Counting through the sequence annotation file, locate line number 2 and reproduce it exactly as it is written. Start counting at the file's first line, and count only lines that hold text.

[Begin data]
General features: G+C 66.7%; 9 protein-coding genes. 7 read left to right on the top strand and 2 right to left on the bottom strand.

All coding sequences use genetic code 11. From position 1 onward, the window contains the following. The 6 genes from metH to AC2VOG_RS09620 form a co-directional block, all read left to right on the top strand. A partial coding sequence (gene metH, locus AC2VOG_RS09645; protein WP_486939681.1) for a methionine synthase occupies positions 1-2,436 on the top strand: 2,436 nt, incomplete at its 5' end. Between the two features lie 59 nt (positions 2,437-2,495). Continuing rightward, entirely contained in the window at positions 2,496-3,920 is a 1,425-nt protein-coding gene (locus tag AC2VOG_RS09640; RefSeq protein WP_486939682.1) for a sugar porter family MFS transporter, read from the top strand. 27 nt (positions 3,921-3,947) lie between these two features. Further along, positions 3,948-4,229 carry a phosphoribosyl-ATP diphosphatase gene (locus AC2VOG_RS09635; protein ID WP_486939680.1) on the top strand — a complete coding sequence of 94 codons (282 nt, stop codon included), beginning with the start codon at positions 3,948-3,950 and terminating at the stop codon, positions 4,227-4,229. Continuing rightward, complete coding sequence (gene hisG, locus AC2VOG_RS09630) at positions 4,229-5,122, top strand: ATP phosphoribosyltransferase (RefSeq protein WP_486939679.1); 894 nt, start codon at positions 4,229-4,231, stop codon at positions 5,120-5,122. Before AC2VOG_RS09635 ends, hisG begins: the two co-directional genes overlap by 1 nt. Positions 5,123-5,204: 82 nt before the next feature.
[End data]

All coding sequences use genetic code 11. From position 1 onward, the window contains the following. The 6 genes from metH to AC2VOG_RS09620 form a co-directional block, all read left to right on the top strand. A partial coding sequence (gene metH, locus AC2VOG_RS09645; protein WP_486939681.1) for a methionine synthase occupies positions 1-2,436 on the top strand: 2,436 nt, incomplete at its 5' end. Between the two features lie 59 nt (positions 2,437-2,495). Continuing rightward, entirely contained in the window at positions 2,496-3,920 is a 1,425-nt protein-coding gene (locus tag AC2VOG_RS09640; RefSeq protein WP_486939682.1) for a sugar porter family MFS transporter, read from the top strand. 27 nt (positions 3,921-3,947) lie between these two features. Further along, positions 3,948-4,229 carry a phosphoribosyl-ATP diphosphatase gene (locus AC2VOG_RS09635; protein ID WP_486939680.1) on the top strand — a complete coding sequence of 94 codons (282 nt, stop codon included), beginning with the start codon at positions 3,948-3,950 and terminating at the stop codon, positions 4,227-4,229. Continuing rightward, complete coding sequence (gene hisG, locus AC2VOG_RS09630) at positions 4,229-5,122, top strand: ATP phosphoribosyltransferase (RefSeq protein WP_486939679.1); 894 nt, start codon at positions 4,229-4,231, stop codon at positions 5,120-5,122. Before AC2VOG_RS09635 ends, hisG begins: the two co-directional genes overlap by 1 nt. Positions 5,123-5,204: 82 nt before the next feature.